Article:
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Nelson v. Genesee & Wyoming Inc.

September 16, 2010

KYLE NELSON AND KRISTI NELSON, PLAINTIFFS,
v.
GENESEE & WYOMING INC. AND BUFFALO & PITTSBURGH RAILROAD, DEFENDANTS.



The opinion of the court was delivered by: Arthur J. Schwab United States District Judge

ELECTRONICALLY FILED

MEMORANDUM OPINION

This breach of contract and negligence case brought by pro se Plaintiffs, Kyle and Kristi Nelson, alleges that Defendants, Genessee & Wyoming Inc. and Buffalo & Pittsburgh Railroad, promised -- but failed to provide -- Plaintiff Kyle Nelson with an engineer job. Plaintiffs claim that they relocated from Oregon to Pennsylvania based largely upon written representations about an engineer job set forth in a letter signed by Plaintiff Kyle Nelson and a representative of the Defendants.*fn1 It is undisputed that after relocating to Pennsylvania, Defendants trained Plaintiff Kyle Nelson for an engineer position, but did not make the engineer job immediately available to him.

Defendants have filed a Motion to Dismiss the Complaint arguing primarily that this Court lacks subject matter jurisdiction, and secondarily, that all of Plaintiffs‟ claims fail as matter of law. For the foregoing reasons, this Court shall grant in part and deny in part Defendants‟ Motion to Dismiss.

I. Applicable Standards of Review

Defendants filed their motion to dismiss under Fed.R.Civ.P. 12(b)(1) and 12(b)(6).

A. Federal Rule of Civil Procedure 12(b)(1) -- Facial versus Factual Attack

Federal Rule of Civil Procedure 12(b)(1) allows a party to attack subject matter jurisdiction on either facial grounds -- based solely on the allegations in the Complaint -- or factual grounds -- looking beyond the allegations to attack jurisdiction in fact. See Johnson v. Novastar Mortg., Inc., 698 F.Supp.2d 463 (D.N.J. 2010) citing, Mortensen v. First Federal Savings and Loan Association, 549 F.2d 884, 891 (3d Cir.1977) (there is "a crucial distinction . . . between 12(b)(1) motions that attack the complaint on its face and 12(b)(1) motions that attack the existence of subject matter jurisdiction in fact, quite apart from the pleadings.").

When considering a facial attack, a court does not look outside of the Complaint and "must consider the allegations of the complaint as true . . . [with] all inferences [favorably drawn] to plaintiff." Mortensen, 549 F.2d at 891; see also 27A Fed. Proc. §62:440 (The facial attack is addressed to the sufficiency of the allegations of the complaint itself. On such a motion, the court is merely required to determine whether the plaintiff has sufficiently alleged a basis of subject matter jurisdiction, and the factual allegations of the complaint are taken as true.).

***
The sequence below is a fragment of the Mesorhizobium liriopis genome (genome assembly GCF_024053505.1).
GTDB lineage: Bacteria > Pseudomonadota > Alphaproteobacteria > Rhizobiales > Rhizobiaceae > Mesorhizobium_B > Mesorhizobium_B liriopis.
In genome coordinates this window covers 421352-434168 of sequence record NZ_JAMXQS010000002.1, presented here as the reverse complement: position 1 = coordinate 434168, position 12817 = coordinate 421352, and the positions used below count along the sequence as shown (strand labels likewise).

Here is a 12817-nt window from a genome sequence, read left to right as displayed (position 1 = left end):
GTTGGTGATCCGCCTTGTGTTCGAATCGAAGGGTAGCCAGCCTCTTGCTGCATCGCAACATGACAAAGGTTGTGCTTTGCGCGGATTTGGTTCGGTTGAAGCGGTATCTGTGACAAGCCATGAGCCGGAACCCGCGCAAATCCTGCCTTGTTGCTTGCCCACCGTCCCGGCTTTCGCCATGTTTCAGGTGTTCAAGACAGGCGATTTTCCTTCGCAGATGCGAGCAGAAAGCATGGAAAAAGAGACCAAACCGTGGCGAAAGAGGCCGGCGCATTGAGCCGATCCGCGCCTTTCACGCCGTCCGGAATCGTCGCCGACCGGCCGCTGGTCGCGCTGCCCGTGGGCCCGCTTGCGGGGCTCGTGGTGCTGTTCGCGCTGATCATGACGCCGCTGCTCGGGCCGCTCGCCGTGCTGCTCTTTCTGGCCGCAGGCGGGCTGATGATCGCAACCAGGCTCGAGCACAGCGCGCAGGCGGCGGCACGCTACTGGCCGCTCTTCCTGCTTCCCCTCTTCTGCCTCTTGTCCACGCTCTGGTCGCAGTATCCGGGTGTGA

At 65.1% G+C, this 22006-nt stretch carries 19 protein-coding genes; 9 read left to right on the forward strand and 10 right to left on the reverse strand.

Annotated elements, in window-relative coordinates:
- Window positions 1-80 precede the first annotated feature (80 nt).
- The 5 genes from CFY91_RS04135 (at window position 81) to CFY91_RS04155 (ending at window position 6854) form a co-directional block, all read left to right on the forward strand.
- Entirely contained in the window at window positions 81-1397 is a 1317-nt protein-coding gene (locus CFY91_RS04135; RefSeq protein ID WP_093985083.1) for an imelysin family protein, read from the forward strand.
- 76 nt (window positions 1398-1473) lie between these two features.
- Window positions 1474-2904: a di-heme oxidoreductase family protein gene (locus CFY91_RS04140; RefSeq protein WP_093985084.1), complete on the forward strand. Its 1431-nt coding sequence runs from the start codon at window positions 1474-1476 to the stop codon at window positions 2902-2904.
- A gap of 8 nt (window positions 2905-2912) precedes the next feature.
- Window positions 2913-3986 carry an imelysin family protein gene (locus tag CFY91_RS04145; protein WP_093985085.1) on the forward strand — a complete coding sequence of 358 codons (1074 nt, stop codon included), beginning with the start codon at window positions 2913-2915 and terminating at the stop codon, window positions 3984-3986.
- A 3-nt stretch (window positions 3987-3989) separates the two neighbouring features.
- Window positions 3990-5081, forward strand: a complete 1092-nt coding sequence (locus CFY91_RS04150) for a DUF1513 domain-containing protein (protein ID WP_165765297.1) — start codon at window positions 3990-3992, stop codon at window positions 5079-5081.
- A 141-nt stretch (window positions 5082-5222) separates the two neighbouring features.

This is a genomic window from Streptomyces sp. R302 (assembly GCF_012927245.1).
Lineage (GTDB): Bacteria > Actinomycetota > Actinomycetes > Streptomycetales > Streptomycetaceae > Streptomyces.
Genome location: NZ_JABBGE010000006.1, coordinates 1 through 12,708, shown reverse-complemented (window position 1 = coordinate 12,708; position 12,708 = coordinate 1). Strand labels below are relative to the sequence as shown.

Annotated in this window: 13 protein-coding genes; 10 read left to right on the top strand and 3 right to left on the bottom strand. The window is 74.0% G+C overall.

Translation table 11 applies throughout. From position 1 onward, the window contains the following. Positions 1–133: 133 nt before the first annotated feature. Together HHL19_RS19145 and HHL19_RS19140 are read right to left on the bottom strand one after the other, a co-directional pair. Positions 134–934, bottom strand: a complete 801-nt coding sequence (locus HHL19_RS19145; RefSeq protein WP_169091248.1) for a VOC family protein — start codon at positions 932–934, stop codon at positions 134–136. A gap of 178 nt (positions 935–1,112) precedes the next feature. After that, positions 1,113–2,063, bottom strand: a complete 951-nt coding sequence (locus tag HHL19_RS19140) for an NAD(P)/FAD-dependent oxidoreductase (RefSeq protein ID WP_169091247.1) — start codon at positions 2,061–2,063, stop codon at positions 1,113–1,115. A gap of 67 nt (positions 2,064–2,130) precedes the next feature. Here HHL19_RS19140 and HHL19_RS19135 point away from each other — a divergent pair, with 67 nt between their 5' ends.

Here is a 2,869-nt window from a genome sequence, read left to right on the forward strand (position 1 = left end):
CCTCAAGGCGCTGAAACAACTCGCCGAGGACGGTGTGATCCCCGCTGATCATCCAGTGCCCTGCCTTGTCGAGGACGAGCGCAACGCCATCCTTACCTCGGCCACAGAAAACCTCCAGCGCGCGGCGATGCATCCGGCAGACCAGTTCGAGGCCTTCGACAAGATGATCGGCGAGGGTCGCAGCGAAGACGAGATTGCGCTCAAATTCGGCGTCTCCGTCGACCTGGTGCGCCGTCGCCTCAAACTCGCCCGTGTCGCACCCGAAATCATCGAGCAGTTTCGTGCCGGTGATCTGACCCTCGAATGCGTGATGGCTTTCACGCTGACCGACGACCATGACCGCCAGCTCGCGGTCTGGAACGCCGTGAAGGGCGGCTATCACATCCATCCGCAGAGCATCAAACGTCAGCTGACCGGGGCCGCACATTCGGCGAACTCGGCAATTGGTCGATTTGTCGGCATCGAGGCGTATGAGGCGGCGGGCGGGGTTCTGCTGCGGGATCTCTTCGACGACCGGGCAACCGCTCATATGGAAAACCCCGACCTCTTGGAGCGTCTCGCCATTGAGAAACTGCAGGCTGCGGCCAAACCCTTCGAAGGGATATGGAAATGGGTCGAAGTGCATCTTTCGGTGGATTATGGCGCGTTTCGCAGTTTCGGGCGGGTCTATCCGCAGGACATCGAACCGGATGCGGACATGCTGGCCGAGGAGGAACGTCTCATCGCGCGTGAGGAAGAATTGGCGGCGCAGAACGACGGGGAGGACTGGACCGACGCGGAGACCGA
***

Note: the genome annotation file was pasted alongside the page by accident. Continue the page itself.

When considering a factual attack, the Court has much broader authority and can review evidence outside the pleadings without changing the motion into a motion for summary judgment under Fed.R.Civ.P. 56. Mortensen, 549 F.2d at 891. The presumption of truthfulness does not attach, the burden of persuasion is on the plaintiff, and "the existence of disputed material facts will not preclude the trial court from evaluating for itself the merits of jurisdictional claims." Id. If a defendant sets forth any evidence challenging any assertions made in the pleadings, the presumption of truthfulness does not attach, and the plaintiff can "respond with evidence supporting jurisdiction." Gould Elec. Inc. v. United States, 220 F.3d 169, 178 (3d Cir. 2000) (citation omitted).

B. Federal Rule of Civil Procedure 12(b)(6)

When deciding whether to grant or deny a 12(b)(6) motion the Supreme Court has held, "While a complaint attacked by a Rule 12(b)(6) motion to dismiss does not need detailed factual allegations, a plaintiff‟s obligation to provide the grounds of his entitlement to relief requires more than labels and conclusions, and a formulaic recitation of the elements of a cause of action will not do. Factual allegations must be enough to raise a right to relief above the speculative level, on the assumption that all the allegations in the complaint are true (even if doubtful in fact)." Bell Atlantic Co. v. Twombly, 550 U.S. 544, 555 (2007) (cites and footnote omitted). See also Phillips v. County of Allegheny, 515 F.3d 224, 234 (3d Cir. 2008) (a plaintiff‟s factual allegations must be enough to raise a right to relief above the speculative level).

To survive a motion to dismiss, plaintiff must allege sufficient facts that, if accepted as true, state a claim to relief that is plausible on its face. Ashcroft v. Iqbal, 129 S.Ct. 1937, 1949 (2009) (quoting Twombly, 550 at 570)). A claim has facial plausibility when a plaintiff pleads facts that allow the court to draw the reasonable inference that the defendant may be liable for the misconduct alleged. Id. at 1949. However, the court is "not bound to accept as true a legal conclusion couched as a factual allegation." Iqbal, 129 S.Ct. at 1950 (quoting Twombly, 550 U.S. at 555)); see also Fowler v. UPMC Shadyside, 578 F.3d 203, 210 (3d Cir. 2009).

It is on these standards that this Court has reviewed defendants‟ Motion to Dismiss Plaintiffs‟ complaint.

II. Factual Background

Plaintiff Kyle Nelson (Nelson) was employed as an engineer with Portland & Western Railroad, a Genesee & Wyoming company, based out of Albany, Oregon. Doc. no. 1-1, at ¶3. Because "work was sparse" Nelson began searching for employment through Genesee & Wyoming‟s website and Nelson located an open engineer position with Defendant Buffalo & Pittsburgh Railroad (B&P), also a Genesee & Wyoming company. Id. Nelson called Dan Pavick (Pavick) of B&P and expressed ...


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